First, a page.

In this post, Owen Strachan argues, “while wokeness supposedly shares a vision for equity and virtue, it is radically different from Scripture and the biblical worldview. When you actually delve into woke literature, and when you study Critical Race Theory and intersectionality in particular, you come away shocked by what you see in many senses.”
Michael Bird, Lecturer in Theology at Ridley College in Melbourne, Australia, wrote a piece at Patheos the other day called, “The Fundamentalist War on Wokeness is a War on Christian Love.” The post is of interest here because it touches on several topics that are important to the justice discussion in relation to false ideologies becoming ever more popular within the church. The post also implicates Owen Strachan, a Southern Baptist professor at Midwestern Baptist Theological Seminary, in a supposed fundamentalist war on love.
In this post, Owen Strachan responds to critiques of his recent lecture series on Christianity and wokeness, defining wokeness as:
…first and foremost a mindset and a posture borne of Critical Race Theory and related systems of thought. The term itself means that one is “awake” to the true nature of our society where so many fail to see it. In the most specific sense, this means one sees the comprehensive inequity of our social order and the corresponding need for racial and social justice.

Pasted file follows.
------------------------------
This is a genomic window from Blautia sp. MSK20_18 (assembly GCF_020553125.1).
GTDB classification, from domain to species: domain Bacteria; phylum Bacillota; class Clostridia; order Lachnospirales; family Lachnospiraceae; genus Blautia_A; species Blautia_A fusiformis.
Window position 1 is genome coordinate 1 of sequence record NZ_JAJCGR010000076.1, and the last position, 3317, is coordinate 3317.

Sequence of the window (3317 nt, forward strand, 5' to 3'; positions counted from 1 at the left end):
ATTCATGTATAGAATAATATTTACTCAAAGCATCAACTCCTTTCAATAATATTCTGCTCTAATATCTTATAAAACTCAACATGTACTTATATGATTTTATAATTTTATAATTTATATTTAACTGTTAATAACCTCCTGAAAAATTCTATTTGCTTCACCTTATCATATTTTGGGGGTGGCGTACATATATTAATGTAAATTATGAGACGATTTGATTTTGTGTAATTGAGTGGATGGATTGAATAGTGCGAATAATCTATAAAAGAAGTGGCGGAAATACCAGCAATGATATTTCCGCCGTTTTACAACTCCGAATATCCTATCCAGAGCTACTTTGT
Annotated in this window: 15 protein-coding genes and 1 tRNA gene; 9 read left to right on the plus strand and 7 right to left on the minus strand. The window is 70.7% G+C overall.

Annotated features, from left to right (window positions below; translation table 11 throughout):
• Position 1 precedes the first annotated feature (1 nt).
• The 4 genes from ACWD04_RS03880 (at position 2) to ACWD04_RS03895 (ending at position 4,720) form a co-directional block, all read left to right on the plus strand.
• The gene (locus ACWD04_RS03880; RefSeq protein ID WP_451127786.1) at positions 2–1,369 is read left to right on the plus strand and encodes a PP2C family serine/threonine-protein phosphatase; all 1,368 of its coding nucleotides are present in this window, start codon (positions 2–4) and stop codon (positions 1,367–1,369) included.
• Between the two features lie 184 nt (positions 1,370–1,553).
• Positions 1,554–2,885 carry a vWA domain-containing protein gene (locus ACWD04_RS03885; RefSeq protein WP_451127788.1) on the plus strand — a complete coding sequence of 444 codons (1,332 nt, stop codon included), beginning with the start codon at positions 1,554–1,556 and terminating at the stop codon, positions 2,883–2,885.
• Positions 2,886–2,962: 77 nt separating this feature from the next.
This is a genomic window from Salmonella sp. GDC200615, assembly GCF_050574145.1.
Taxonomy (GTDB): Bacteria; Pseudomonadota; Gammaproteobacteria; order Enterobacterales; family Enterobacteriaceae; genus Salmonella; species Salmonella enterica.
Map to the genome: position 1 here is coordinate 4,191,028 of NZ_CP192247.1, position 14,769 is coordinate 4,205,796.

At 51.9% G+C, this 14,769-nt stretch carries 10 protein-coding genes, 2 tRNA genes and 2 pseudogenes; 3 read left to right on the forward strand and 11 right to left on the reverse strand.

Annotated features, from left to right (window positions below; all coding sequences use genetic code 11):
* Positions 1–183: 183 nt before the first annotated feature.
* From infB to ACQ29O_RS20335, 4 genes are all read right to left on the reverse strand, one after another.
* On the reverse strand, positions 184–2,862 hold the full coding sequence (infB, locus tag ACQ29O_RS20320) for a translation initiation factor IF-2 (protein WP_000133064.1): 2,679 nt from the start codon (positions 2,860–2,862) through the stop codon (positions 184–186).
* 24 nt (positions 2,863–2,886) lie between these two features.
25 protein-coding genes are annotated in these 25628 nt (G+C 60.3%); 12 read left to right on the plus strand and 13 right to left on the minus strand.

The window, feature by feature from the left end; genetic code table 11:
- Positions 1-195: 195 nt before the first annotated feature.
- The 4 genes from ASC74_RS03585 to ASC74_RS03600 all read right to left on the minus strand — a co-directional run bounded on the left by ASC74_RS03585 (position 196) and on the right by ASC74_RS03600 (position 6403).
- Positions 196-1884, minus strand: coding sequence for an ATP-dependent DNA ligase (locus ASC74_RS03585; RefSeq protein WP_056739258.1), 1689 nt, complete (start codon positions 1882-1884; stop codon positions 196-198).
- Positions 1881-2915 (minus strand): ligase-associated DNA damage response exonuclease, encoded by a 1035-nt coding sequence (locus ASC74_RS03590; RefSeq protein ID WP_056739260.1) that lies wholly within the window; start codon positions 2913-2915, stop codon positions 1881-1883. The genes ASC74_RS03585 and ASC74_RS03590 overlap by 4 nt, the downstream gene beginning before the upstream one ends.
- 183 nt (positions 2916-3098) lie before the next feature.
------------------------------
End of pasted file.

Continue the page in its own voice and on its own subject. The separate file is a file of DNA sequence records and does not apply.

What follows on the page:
According to this press release, “In their annual fall meeting, trustees of The Southern Baptist Theological Seminary unanimously voted not to remove the names of the school’s founders from several campus buildings, but embraced steps to lament the institution’s racial history and provide up to $5 million in scholarships for African American students over the next few years.”
Owen Strachan recently delivered a series of six talks on Christianity & Wokeness which you can find below.
In this video episode of Thinking in Public with Albert Mohler, R. Albert Mohler, Jr. interviews James Lindsay on Critical Theory.
In this interview, non-SBC author Sean Collins interviews Joseph Bottum regarding how, “Woke anti-racism certainly appears to have taken on the trappings of religion. White people have been seen washing the feet of black people and asking for forgiveness, a ritual firmly in line with the Christian tradition. And terms like ‘white guilt’ and ‘white privilege’ are treated much as Original Sin used to be – things for which humanity must forever atone.”
In this post, Neil Shenvi responds to charges he is promoting ‘slave master theology,’ writing, “we need to recognize that there are deep problems at work in our culture and in the church. The social gospel and liberation theology are not dead; they are not even dormant. They are erupting.”
In this article, Neil Shenvi and Pat Sawyer argue, “Whites are not corporately guilty for their ancestors’ racial sins (much less the sins of historical strangers) and do not need to corporately repent for them.”